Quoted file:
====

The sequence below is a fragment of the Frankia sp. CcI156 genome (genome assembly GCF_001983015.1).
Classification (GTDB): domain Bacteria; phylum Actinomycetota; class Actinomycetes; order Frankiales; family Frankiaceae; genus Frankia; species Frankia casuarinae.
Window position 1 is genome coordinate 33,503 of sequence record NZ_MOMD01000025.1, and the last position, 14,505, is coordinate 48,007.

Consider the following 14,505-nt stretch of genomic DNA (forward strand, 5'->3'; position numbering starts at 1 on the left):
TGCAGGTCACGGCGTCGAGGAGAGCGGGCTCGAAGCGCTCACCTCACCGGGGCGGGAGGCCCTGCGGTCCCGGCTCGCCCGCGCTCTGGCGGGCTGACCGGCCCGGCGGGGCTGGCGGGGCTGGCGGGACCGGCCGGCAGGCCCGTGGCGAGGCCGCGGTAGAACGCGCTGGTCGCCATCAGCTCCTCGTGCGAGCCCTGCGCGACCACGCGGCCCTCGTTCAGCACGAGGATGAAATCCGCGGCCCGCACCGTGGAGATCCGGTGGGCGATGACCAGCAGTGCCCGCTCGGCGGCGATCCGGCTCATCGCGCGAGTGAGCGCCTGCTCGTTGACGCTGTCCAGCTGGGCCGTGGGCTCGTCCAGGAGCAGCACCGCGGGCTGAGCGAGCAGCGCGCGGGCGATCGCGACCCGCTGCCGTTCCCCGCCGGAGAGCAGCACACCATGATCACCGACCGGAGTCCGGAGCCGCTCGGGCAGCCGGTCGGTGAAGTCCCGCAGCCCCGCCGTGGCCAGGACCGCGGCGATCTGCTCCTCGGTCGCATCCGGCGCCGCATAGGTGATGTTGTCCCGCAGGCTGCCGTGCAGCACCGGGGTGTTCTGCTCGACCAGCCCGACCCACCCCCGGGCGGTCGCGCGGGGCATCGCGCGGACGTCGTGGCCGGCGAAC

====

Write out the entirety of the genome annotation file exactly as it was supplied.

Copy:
The sequence below is a fragment of the Frankia sp. CcI156 genome (genome assembly GCF_001983015.1).
Classification (GTDB): domain Bacteria; phylum Actinomycetota; class Actinomycetes; order Frankiales; family Frankiaceae; genus Frankia; species Frankia casuarinae.
Window position 1 is genome coordinate 33,503 of sequence record NZ_MOMD01000025.1, and the last position, 14,505, is coordinate 48,007.

Consider the following 14,505-nt stretch of genomic DNA (forward strand, 5'->3'; position numbering starts at 1 on the left):
TGCAGGTCACGGCGTCGAGGAGAGCGGGCTCGAAGCGCTCACCTCACCGGGGCGGGAGGCCCTGCGGTCCCGGCTCGCCCGCGCTCTGGCGGGCTGACCGGCCCGGCGGGGCTGGCGGGGCTGGCGGGACCGGCCGGCAGGCCCGTGGCGAGGCCGCGGTAGAACGCGCTGGTCGCCATCAGCTCCTCGTGCGAGCCCTGCGCGACCACGCGGCCCTCGTTCAGCACGAGGATGAAATCCGCGGCCCGCACCGTGGAGATCCGGTGGGCGATGACCAGCAGTGCCCGCTCGGCGGCGATCCGGCTCATCGCGCGAGTGAGCGCCTGCTCGTTGACGCTGTCCAGCTGGGCCGTGGGCTCGTCCAGGAGCAGCACCGCGGGCTGAGCGAGCAGCGCGCGGGCGATCGCGACCCGCTGCCGTTCCCCGCCGGAGAGCAGCACACCATGATCACCGACCGGAGTCCGGAGCCGCTCGGGCAGCCGGTCGGTGAAGTCCCGCAGCCCCGCCGTGGCCAGGACCGCGGCGATCTGCTCCTCGGTCGCATCCGGCGCCGCATAGGTGATGTTGTCCCGCAGGCTGCCGTGCAGCACCGGGGTGTTCTGCTCGACCAGCCCGACCCACCCCCGGGCGGTCGCGCGGGGCATCGCGCGGACGTCGTGGCCGGCGAAC